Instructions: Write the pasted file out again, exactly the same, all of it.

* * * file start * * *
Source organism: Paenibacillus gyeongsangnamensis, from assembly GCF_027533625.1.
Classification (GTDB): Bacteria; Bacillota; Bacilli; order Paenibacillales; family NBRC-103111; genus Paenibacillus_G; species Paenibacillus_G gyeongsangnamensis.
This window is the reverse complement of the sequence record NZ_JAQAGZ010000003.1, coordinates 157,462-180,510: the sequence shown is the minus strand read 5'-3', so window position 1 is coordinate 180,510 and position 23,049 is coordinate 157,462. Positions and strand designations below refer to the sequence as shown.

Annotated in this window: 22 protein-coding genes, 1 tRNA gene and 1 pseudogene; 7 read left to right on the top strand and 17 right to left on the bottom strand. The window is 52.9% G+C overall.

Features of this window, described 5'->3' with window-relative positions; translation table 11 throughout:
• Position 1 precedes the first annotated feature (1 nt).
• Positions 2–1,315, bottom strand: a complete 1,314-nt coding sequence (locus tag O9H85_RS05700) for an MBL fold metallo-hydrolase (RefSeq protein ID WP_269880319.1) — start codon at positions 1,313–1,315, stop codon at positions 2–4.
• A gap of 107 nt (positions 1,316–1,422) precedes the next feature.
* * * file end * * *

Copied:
Source organism: Paenibacillus gyeongsangnamensis, from assembly GCF_027533625.1.
Classification (GTDB): Bacteria; Bacillota; Bacilli; order Paenibacillales; family NBRC-103111; genus Paenibacillus_G; species Paenibacillus_G gyeongsangnamensis.
This window is the reverse complement of the sequence record NZ_JAQAGZ010000003.1, coordinates 157,462-180,510: the sequence shown is the minus strand read 5'-3', so window position 1 is coordinate 180,510 and position 23,049 is coordinate 157,462. Positions and strand designations below refer to the sequence as shown.

Annotated in this window: 22 protein-coding genes, 1 tRNA gene and 1 pseudogene; 7 read left to right on the top strand and 17 right to left on the bottom strand. The window is 52.9% G+C overall.

Features of this window, described 5'->3' with window-relative positions; translation table 11 throughout:
• Position 1 precedes the first annotated feature (1 nt).
• Positions 2–1,315, bottom strand: a complete 1,314-nt coding sequence (locus tag O9H85_RS05700) for an MBL fold metallo-hydrolase (RefSeq protein ID WP_269880319.1) — start codon at positions 1,313–1,315, stop codon at positions 2–4.
• A gap of 107 nt (positions 1,316–1,422) precedes the next feature.